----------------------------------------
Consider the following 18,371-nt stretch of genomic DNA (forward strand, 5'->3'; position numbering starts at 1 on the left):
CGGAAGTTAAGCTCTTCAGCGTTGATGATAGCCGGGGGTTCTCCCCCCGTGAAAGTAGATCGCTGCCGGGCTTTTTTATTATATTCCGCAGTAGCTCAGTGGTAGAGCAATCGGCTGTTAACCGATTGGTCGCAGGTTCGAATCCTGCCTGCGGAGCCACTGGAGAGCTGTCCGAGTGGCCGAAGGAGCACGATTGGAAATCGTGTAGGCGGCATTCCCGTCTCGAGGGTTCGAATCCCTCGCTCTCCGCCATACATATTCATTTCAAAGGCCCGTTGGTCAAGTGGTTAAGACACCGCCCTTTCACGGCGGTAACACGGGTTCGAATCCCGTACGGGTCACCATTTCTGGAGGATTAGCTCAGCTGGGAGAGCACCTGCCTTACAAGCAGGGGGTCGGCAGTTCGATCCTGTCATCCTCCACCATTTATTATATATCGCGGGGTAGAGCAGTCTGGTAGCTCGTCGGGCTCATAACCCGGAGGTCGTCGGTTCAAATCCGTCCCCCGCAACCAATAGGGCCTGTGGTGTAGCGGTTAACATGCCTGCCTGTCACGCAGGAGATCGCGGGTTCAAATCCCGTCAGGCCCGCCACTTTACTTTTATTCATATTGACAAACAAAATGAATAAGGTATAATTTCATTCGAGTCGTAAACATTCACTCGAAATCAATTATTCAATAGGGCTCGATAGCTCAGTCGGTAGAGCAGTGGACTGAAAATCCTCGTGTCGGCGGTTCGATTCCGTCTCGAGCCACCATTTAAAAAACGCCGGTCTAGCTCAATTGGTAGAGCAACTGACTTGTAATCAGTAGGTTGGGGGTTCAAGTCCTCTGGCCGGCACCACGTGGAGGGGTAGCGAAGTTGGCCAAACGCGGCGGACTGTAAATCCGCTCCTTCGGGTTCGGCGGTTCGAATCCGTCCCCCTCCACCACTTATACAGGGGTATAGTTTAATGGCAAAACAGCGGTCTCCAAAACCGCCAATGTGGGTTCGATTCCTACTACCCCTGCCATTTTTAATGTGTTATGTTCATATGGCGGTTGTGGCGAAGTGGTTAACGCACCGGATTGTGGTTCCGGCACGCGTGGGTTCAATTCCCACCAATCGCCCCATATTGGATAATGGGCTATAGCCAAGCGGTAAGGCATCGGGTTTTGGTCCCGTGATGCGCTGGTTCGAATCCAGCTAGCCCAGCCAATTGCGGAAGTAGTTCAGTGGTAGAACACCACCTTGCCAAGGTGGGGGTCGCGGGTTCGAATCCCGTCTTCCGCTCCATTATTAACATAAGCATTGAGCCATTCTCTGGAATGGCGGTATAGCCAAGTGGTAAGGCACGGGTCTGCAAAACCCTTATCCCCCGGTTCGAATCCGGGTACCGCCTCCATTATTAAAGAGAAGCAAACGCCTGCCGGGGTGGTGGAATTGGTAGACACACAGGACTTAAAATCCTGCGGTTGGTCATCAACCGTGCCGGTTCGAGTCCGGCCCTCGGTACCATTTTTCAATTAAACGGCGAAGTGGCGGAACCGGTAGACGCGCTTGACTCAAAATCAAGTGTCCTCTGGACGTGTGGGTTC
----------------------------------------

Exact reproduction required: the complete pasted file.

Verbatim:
Consider the following 18,371-nt stretch of genomic DNA (forward strand, 5'->3'; position numbering starts at 1 on the left):
CGGAAGTTAAGCTCTTCAGCGTTGATGATAGCCGGGGGTTCTCCCCCCGTGAAAGTAGATCGCTGCCGGGCTTTTTTATTATATTCCGCAGTAGCTCAGTGGTAGAGCAATCGGCTGTTAACCGATTGGTCGCAGGTTCGAATCCTGCCTGCGGAGCCACTGGAGAGCTGTCCGAGTGGCCGAAGGAGCACGATTGGAAATCGTGTAGGCGGCATTCCCGTCTCGAGGGTTCGAATCCCTCGCTCTCCGCCATACATATTCATTTCAAAGGCCCGTTGGTCAAGTGGTTAAGACACCGCCCTTTCACGGCGGTAACACGGGTTCGAATCCCGTACGGGTCACCATTTCTGGAGGATTAGCTCAGCTGGGAGAGCACCTGCCTTACAAGCAGGGGGTCGGCAGTTCGATCCTGTCATCCTCCACCATTTATTATATATCGCGGGGTAGAGCAGTCTGGTAGCTCGTCGGGCTCATAACCCGGAGGTCGTCGGTTCAAATCCGTCCCCCGCAACCAATAGGGCCTGTGGTGTAGCGGTTAACATGCCTGCCTGTCACGCAGGAGATCGCGGGTTCAAATCCCGTCAGGCCCGCCACTTTACTTTTATTCATATTGACAAACAAAATGAATAAGGTATAATTTCATTCGAGTCGTAAACATTCACTCGAAATCAATTATTCAATAGGGCTCGATAGCTCAGTCGGTAGAGCAGTGGACTGAAAATCCTCGTGTCGGCGGTTCGATTCCGTCTCGAGCCACCATTTAAAAAACGCCGGTCTAGCTCAATTGGTAGAGCAACTGACTTGTAATCAGTAGGTTGGGGGTTCAAGTCCTCTGGCCGGCACCACGTGGAGGGGTAGCGAAGTTGGCCAAACGCGGCGGACTGTAAATCCGCTCCTTCGGGTTCGGCGGTTCGAATCCGTCCCCCTCCACCACTTATACAGGGGTATAGTTTAATGGCAAAACAGCGGTCTCCAAAACCGCCAATGTGGGTTCGATTCCTACTACCCCTGCCATTTTTAATGTGTTATGTTCATATGGCGGTTGTGGCGAAGTGGTTAACGCACCGGATTGTGGTTCCGGCACGCGTGGGTTCAATTCCCACCAATCGCCCCATATTGGATAATGGGCTATAGCCAAGCGGTAAGGCATCGGGTTTTGGTCCCGTGATGCGCTGGTTCGAATCCAGCTAGCCCAGCCAATTGCGGAAGTAGTTCAGTGGTAGAACACCACCTTGCCAAGGTGGGGGTCGCGGGTTCGAATCCCGTCTTCCGCTCCATTATTAACATAAGCATTGAGCCATTCTCTGGAATGGCGGTATAGCCAAGTGGTAAGGCACGGGTCTGCAAAACCCTTATCCCCCGGTTCGAATCCGGGTACCGCCTCCATTATTAAAGAGAAGCAAACGCCTGCCGGGGTGGTGGAATTGGTAGACACACAGGACTTAAAATCCTGCGGTTGGTCATCAACCGTGCCGGTTCGAGTCCGGCCCTCGGTACCATTTTTCAATTAAACGGCGAAGTGGCGGAACCGGTAGACGCGCTTGACTCAAAATCAAGTGTCCTCTGGACGTGTGGGTTC